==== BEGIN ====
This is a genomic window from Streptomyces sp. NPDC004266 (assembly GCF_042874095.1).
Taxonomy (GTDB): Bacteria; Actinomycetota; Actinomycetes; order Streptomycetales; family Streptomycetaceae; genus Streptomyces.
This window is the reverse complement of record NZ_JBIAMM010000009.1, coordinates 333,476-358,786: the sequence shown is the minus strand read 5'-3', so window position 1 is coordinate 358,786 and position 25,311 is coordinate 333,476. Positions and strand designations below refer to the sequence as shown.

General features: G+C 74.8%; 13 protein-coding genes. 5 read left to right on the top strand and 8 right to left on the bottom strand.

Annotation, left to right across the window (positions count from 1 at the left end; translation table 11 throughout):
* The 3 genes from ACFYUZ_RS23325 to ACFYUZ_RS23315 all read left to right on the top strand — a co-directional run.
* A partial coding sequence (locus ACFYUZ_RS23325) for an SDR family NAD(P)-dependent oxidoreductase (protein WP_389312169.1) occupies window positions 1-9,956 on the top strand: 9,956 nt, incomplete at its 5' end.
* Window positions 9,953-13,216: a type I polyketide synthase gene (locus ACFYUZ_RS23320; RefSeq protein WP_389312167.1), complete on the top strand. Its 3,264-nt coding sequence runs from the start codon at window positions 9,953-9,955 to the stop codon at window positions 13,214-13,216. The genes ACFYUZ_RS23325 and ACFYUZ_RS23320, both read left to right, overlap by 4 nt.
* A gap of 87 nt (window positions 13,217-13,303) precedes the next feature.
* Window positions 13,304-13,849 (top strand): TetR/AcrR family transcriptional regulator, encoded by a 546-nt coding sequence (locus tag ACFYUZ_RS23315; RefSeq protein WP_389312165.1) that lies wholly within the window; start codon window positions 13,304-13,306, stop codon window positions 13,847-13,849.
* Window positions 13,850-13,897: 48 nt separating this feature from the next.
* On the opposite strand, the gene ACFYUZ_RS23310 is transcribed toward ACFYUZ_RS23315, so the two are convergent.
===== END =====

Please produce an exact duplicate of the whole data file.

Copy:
This is a genomic window from Streptomyces sp. NPDC004266 (assembly GCF_042874095.1).
Taxonomy (GTDB): Bacteria; Actinomycetota; Actinomycetes; order Streptomycetales; family Streptomycetaceae; genus Streptomyces.
This window is the reverse complement of record NZ_JBIAMM010000009.1, coordinates 333,476-358,786: the sequence shown is the minus strand read 5'-3', so window position 1 is coordinate 358,786 and position 25,311 is coordinate 333,476. Positions and strand designations below refer to the sequence as shown.

General features: G+C 74.8%; 13 protein-coding genes. 5 read left to right on the top strand and 8 right to left on the bottom strand.

Annotation, left to right across the window (positions count from 1 at the left end; translation table 11 throughout):
* The 3 genes from ACFYUZ_RS23325 to ACFYUZ_RS23315 all read left to right on the top strand — a co-directional run.
* A partial coding sequence (locus ACFYUZ_RS23325) for an SDR family NAD(P)-dependent oxidoreductase (protein WP_389312169.1) occupies window positions 1-9,956 on the top strand: 9,956 nt, incomplete at its 5' end.
* Window positions 9,953-13,216: a type I polyketide synthase gene (locus ACFYUZ_RS23320; RefSeq protein WP_389312167.1), complete on the top strand. Its 3,264-nt coding sequence runs from the start codon at window positions 9,953-9,955 to the stop codon at window positions 13,214-13,216. The genes ACFYUZ_RS23325 and ACFYUZ_RS23320, both read left to right, overlap by 4 nt.
* A gap of 87 nt (window positions 13,217-13,303) precedes the next feature.
* Window positions 13,304-13,849 (top strand): TetR/AcrR family transcriptional regulator, encoded by a 546-nt coding sequence (locus tag ACFYUZ_RS23315; RefSeq protein WP_389312165.1) that lies wholly within the window; start codon window positions 13,304-13,306, stop codon window positions 13,847-13,849.
* Window positions 13,850-13,897: 48 nt separating this feature from the next.
* On the opposite strand, the gene ACFYUZ_RS23310 is transcribed toward ACFYUZ_RS23315, so the two are convergent.